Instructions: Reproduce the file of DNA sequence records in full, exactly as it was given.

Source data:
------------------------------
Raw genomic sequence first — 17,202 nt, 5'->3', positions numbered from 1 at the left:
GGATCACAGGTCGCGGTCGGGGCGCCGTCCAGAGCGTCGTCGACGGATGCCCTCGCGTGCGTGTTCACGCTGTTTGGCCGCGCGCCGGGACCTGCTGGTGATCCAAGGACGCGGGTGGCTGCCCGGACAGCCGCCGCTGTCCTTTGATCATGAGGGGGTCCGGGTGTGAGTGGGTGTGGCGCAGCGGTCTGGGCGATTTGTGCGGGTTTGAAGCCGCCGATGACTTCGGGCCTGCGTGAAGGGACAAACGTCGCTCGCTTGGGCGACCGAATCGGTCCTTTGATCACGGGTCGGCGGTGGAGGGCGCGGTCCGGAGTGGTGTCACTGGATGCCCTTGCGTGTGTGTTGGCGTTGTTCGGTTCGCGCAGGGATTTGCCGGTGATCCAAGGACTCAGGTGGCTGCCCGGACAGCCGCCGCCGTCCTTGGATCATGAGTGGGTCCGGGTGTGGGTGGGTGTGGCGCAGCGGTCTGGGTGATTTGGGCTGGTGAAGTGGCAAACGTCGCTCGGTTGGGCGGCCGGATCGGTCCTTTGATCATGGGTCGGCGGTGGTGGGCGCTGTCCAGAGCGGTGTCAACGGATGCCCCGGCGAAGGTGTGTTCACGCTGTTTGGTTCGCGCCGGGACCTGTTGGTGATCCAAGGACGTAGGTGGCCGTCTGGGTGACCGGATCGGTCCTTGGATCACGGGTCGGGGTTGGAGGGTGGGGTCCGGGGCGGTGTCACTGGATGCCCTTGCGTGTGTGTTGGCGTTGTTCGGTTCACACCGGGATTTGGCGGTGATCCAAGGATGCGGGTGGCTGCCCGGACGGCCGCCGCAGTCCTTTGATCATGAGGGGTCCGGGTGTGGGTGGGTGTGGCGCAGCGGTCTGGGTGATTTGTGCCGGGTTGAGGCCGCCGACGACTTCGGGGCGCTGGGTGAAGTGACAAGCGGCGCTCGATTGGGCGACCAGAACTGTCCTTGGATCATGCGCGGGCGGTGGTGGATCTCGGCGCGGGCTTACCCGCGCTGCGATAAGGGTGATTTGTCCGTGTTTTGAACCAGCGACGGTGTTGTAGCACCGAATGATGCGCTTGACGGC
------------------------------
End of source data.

Raw genomic sequence first — 17,202 nt, 5'->3', positions numbered from 1 at the left:
GGATCACAGGTCGCGGTCGGGGCGCCGTCCAGAGCGTCGTCGACGGATGCCCTCGCGTGCGTGTTCACGCTGTTTGGCCGCGCGCCGGGACCTGCTGGTGATCCAAGGACGCGGGTGGCTGCCCGGACAGCCGCCGCTGTCCTTTGATCATGAGGGGGTCCGGGTGTGAGTGGGTGTGGCGCAGCGGTCTGGGCGATTTGTGCGGGTTTGAAGCCGCCGATGACTTCGGGCCTGCGTGAAGGGACAAACGTCGCTCGCTTGGGCGACCGAATCGGTCCTTTGATCACGGGTCGGCGGTGGAGGGCGCGGTCCGGAGTGGTGTCACTGGATGCCCTTGCGTGTGTGTTGGCGTTGTTCGGTTCGCGCAGGGATTTGCCGGTGATCCAAGGACTCAGGTGGCTGCCCGGACAGCCGCCGCCGTCCTTGGATCATGAGTGGGTCCGGGTGTGGGTGGGTGTGGCGCAGCGGTCTGGGTGATTTGGGCTGGTGAAGTGGCAAACGTCGCTCGGTTGGGCGGCCGGATCGGTCCTTTGATCATGGGTCGGCGGTGGTGGGCGCTGTCCAGAGCGGTGTCAACGGATGCCCCGGCGAAGGTGTGTTCACGCTGTTTGGTTCGCGCCGGGACCTGTTGGTGATCCAAGGACGTAGGTGGCCGTCTGGGTGACCGGATCGGTCCTTGGATCACGGGTCGGGGTTGGAGGGTGGGGTCCGGGGCGGTGTCACTGGATGCCCTTGCGTGTGTGTTGGCGTTGTTCGGTTCACACCGGGATTTGGCGGTGATCCAAGGATGCGGGTGGCTGCCCGGACGGCCGCCGCAGTCCTTTGATCATGAGGGGTCCGGGTGTGGGTGGGTGTGGCGCAGCGGTCTGGGTGATTTGTGCCGGGTTGAGGCCGCCGACGACTTCGGGGCGCTGGGTGAAGTGACAAGCGGCGCTCGATTGGGCGACCAGAACTGTCCTTGGATCATGCGCGGGCGGTGGTGGATCTCGGCGCGGGCTTACCCGCGCTGCGATAAGGGTGATTTGTCCGTGTTTTGAACCAGCGACGGTGTTGTAGCACCGAATGATGCGCTTGACGGC